The much-chronicled death foretold of Diego Armando Maradona offers sad confirmation of the reality that even when people manage to escape the poverty trap, they never really do. A walking (or should we say dribbling?) contradiction between supreme creative talent and extreme self-destructive tendencies in the same small package, Argentina’s greatest sporting idol was born and died in the same metropolis yet the contrast between the Villa Fiorito slum of his birth and the San Andrés gated community of his death could hardly be greater, renewed testimony to this country’s extreme social inequalities. The heights reached by this undersized maestro can only be properly understood when measured by the depths from which he rose. “The past is a foreign country” runs the famous literary quote but the glimpses of the shantytown where little Diego grew up as from 1960 offered by a recent documentary on his Neapolitan sojourn point to more than another country or another century – those inhuman conditions are another continent, another planet, another universe, another everything. Maradona faced up to those inequalities and went looking for a way out and when he found it, it eventually destroyed him – a modern Moby Dick. But in the process he offered a supreme example of upward social mobility to a country which has largely lost it, rising to the highest possible heights in his sport from the humblest of origins, and this example is probably what he ultimately represented for so many millions – transcending both his exquisite football skills on the field and some of his more disagreeable personal traits off the pitch.
Various words are in circulation to describe the reactions to this sporting great’s death – shock, grief, sadness, etc., all encapsulated into three days of national mourning – but somehow all of them seem inadequate to convey the dimensions of his passing. Dying less than four weeks after completing his sixth decade might fall below the average life expectancy but the football world has also known shorter lives and greater tragedies. The likes of George Best and Garrincha immediately spring to mind while air crashes devastated Manchester United in 1958, the Zambian national team in 1993 and the Chapacoense Libertadores Cup finalists in 2016 – Duncan Edwards, the most talented of Busby’s Babes in 1958, was barely a third of Maradona’s age. One might think that Diego “should have died hereafter” in the words of Macbeth but he could also have left this world far sooner, given his total disregard of all health risks – in his own book, perhaps as early as 1994 when they famously “cut off his legs” after kicking him out on doping regulations of the World Cup whose last two finals he had reached.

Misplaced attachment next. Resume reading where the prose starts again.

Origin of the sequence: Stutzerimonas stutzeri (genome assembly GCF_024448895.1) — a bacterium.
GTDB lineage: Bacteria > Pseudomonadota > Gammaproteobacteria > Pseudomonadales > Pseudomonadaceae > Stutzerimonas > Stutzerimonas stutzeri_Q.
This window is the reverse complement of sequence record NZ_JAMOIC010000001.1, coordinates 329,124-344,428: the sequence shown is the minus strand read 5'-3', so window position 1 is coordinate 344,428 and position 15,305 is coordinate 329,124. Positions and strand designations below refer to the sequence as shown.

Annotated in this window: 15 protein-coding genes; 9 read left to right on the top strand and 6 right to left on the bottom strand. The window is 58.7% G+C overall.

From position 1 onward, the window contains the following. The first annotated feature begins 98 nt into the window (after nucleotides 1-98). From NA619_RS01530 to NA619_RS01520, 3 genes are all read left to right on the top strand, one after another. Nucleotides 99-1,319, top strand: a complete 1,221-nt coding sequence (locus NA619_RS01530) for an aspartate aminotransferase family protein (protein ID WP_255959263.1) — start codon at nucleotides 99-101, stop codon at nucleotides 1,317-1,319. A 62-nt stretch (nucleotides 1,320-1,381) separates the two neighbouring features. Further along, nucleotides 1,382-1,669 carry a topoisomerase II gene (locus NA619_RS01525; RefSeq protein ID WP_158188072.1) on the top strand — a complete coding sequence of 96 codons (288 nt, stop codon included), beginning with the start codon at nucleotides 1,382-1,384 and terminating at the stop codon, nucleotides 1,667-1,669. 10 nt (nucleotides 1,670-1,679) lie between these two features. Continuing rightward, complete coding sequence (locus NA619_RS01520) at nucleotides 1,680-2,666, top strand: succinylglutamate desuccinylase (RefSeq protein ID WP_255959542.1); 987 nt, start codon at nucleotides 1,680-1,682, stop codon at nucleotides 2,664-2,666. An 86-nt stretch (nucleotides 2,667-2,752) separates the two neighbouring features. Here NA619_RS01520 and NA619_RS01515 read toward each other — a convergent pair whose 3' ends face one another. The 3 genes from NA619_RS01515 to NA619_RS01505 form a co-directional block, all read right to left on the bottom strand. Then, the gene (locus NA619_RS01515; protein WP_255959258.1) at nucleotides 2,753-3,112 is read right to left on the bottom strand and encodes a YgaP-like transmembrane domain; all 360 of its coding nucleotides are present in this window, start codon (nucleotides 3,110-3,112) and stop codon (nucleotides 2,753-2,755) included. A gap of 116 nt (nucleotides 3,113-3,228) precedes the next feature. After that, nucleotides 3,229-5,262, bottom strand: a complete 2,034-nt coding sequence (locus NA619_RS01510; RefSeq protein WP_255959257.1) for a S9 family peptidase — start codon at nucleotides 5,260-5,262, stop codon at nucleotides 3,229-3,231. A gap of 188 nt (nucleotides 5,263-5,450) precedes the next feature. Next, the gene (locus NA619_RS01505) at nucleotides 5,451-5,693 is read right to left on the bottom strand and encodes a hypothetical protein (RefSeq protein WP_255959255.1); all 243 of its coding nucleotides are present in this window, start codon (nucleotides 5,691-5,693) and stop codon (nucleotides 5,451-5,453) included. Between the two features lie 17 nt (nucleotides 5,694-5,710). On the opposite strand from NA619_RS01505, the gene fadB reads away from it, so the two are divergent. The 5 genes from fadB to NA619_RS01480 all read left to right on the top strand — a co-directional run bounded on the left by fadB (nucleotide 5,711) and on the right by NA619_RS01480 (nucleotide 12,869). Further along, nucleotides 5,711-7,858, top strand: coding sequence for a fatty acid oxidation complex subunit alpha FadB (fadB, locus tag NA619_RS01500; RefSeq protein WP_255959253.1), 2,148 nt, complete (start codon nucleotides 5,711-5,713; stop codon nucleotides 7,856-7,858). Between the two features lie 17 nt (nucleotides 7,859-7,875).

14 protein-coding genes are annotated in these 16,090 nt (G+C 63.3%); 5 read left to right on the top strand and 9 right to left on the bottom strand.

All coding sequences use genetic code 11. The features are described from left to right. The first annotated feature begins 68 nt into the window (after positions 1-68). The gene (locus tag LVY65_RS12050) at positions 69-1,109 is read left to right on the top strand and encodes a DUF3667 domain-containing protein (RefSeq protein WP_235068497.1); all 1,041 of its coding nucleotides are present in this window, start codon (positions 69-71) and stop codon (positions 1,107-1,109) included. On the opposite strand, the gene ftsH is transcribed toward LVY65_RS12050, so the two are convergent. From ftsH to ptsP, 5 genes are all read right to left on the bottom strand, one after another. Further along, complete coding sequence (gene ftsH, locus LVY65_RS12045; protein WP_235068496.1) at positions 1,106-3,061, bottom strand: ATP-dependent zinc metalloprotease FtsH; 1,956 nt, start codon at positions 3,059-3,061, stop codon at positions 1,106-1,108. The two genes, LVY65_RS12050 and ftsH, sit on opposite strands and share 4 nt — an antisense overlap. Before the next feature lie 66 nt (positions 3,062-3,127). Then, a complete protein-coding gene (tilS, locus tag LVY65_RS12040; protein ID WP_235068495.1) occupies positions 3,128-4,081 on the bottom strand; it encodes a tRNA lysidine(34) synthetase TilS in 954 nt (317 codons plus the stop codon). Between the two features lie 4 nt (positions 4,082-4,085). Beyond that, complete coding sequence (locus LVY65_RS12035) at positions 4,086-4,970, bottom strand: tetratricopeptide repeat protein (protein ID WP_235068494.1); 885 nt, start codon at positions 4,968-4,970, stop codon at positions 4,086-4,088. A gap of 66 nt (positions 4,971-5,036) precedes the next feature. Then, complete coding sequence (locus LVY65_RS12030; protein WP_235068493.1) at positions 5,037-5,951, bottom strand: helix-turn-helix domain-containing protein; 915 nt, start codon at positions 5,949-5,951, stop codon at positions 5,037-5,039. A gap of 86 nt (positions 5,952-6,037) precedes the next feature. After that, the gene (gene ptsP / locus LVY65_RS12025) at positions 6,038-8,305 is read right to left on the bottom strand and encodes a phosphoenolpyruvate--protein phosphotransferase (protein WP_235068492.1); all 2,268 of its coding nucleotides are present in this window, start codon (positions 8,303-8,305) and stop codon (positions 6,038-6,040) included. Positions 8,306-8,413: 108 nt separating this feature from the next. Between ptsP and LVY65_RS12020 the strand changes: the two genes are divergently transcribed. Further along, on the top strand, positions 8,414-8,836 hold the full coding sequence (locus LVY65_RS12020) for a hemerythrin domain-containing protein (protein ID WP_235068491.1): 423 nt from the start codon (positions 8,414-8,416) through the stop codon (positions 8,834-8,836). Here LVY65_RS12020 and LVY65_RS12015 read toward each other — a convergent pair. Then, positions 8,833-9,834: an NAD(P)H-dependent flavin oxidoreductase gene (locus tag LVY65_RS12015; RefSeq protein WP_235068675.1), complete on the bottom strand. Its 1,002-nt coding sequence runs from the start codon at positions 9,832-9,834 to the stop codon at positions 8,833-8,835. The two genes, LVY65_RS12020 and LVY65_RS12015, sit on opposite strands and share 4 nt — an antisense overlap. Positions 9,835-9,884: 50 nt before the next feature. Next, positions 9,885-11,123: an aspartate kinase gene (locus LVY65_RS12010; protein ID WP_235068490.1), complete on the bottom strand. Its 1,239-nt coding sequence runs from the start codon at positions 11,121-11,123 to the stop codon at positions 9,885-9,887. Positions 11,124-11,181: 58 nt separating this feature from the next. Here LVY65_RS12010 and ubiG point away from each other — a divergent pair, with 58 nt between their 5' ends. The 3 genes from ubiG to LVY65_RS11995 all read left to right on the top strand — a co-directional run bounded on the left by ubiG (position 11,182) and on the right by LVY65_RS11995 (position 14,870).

We will leave his vibrant politics (indifferent to no presidency) and torrid love life to other commentators to focus on the core talent where he truly shone – what a player! It is impossible to outline a career spanning more than two decades but the 1986 World Cup in Mexico says it all. Those two contrasting goals against England – from the “Hand of God” to the dazzling slalom past half the side – encapsulate Maradona’s multiple contradictions as well as anything (God and Devil, as French President Emmanuel Macron said in his eloquent and heartfelt letter). One of the most exciting World Cup finals ever (and the last where both sides scored until the most recent) gave Argentina a unique sporting triumph – superior to 1978 because it was won in democracy and without the local advantages helping the hosts to the title in almost half of the last century’s World Cups. But Argentina’s best-player ever without a doubt was also a contender for worst national squad coach ever – the contradictions do not go away even on his chosen ground.
A deity within his micro-universe, Maradona was thus as flawed and contradictory as the country which gave him birth but we should never forget that he was a child of poverty who was exploited by everybody and everything in his orbit. Exploited, he had to explode and now he has but the fallout will last some time and his memory even longer.